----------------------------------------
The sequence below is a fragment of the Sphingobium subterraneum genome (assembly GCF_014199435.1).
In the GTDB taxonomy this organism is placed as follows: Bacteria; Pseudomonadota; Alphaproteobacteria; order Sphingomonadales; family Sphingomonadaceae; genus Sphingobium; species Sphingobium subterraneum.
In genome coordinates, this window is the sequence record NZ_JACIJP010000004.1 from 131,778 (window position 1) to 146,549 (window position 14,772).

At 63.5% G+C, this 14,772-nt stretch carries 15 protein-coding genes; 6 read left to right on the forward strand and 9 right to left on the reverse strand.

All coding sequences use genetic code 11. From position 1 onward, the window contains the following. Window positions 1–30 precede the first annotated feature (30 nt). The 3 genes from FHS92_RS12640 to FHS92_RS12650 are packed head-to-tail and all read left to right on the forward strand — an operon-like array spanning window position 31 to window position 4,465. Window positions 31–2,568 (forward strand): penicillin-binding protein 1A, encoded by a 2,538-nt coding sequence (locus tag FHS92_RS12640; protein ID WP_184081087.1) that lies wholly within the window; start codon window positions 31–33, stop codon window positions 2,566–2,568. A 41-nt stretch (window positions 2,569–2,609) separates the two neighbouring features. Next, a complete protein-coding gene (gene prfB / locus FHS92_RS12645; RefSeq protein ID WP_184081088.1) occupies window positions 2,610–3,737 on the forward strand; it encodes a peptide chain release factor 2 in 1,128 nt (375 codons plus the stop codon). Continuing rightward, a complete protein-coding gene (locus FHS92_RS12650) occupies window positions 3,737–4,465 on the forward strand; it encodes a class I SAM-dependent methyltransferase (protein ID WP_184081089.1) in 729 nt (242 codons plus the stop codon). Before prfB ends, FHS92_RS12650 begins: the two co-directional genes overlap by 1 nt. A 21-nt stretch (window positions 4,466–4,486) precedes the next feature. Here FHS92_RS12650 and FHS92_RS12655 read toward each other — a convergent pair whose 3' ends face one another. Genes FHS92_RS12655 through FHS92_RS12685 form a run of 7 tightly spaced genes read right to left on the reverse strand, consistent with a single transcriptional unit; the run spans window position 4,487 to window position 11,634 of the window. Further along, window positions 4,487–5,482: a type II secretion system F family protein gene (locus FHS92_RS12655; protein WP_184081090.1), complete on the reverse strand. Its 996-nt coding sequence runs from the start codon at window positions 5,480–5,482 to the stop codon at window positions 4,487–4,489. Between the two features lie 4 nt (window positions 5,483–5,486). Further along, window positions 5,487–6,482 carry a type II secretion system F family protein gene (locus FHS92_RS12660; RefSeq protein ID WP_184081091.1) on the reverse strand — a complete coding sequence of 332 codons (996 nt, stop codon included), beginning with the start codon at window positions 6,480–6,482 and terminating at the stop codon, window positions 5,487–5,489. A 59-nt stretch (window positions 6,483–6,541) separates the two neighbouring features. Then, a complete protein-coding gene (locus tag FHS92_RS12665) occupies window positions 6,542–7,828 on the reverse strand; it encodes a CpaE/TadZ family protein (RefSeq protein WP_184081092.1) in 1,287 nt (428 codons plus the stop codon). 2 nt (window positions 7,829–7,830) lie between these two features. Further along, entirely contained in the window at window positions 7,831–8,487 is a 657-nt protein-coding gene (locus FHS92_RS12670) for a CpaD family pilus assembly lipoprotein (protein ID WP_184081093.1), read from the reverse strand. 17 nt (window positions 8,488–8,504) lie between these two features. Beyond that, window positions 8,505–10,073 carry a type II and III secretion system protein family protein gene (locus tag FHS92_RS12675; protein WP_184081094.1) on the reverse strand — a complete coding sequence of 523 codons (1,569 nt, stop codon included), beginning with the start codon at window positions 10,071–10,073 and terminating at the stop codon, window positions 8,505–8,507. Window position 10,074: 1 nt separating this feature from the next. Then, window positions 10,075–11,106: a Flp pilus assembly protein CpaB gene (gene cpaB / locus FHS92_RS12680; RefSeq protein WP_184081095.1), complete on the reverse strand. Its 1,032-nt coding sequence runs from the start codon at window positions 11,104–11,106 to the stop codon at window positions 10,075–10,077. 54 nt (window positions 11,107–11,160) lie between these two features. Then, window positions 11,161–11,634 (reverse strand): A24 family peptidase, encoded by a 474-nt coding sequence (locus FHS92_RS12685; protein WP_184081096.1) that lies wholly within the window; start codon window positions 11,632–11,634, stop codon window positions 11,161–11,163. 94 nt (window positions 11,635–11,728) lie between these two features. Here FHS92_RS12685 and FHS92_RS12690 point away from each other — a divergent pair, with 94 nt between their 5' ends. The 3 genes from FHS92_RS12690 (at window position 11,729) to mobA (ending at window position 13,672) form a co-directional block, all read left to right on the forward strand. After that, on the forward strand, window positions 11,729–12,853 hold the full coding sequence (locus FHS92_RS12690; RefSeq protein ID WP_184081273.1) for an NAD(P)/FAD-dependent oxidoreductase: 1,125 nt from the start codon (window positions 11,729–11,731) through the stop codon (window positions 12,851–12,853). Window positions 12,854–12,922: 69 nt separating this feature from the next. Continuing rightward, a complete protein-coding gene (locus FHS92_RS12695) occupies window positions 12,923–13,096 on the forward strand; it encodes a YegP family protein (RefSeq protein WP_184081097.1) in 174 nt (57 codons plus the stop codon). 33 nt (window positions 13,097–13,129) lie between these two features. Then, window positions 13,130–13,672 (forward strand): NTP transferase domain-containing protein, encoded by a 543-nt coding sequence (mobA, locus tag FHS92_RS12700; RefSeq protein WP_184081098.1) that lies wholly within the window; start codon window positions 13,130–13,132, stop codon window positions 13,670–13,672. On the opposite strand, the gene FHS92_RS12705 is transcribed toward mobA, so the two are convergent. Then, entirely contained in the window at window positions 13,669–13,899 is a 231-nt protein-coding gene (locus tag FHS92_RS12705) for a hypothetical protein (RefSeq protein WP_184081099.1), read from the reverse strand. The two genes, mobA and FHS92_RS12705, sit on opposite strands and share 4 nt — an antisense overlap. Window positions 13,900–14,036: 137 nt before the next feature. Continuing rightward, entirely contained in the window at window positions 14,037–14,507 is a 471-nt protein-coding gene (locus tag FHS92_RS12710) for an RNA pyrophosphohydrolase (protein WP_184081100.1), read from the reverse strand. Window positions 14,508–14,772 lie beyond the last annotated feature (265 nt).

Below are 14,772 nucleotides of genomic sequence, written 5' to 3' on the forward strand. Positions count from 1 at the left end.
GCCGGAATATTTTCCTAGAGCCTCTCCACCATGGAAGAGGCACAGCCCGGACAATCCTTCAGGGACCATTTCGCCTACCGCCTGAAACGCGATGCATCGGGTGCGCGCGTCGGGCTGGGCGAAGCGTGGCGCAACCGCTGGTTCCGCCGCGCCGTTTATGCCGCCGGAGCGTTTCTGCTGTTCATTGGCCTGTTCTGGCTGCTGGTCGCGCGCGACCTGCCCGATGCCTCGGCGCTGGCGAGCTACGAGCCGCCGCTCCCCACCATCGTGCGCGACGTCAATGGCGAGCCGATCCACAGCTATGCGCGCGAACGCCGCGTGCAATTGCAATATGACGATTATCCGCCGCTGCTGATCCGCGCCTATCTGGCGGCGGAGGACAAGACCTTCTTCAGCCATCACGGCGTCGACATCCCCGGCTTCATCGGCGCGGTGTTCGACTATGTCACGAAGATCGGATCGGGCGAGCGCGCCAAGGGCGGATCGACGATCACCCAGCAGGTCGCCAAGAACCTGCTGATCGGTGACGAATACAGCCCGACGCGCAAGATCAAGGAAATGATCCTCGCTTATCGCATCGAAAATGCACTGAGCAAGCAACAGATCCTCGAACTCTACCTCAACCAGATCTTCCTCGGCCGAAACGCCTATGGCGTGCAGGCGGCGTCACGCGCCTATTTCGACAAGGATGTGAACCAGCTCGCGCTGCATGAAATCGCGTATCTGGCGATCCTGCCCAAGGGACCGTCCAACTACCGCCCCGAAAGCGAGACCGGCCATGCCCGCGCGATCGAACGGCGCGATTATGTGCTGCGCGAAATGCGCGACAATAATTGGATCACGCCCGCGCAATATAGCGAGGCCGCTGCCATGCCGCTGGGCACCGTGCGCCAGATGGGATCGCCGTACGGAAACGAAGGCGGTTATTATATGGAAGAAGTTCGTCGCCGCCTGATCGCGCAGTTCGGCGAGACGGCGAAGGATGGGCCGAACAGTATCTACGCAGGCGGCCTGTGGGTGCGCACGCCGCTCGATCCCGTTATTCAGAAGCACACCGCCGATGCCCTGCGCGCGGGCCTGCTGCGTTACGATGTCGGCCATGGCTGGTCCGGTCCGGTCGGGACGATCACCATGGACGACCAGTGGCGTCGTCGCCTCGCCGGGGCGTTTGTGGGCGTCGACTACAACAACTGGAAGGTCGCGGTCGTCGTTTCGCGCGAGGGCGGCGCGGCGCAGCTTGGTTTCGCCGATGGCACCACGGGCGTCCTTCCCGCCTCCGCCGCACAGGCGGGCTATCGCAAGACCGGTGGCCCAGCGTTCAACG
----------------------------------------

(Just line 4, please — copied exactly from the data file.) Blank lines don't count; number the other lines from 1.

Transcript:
At 63.5% G+C, this 14,772-nt stretch carries 15 protein-coding genes; 6 read left to right on the forward strand and 9 right to left on the reverse strand.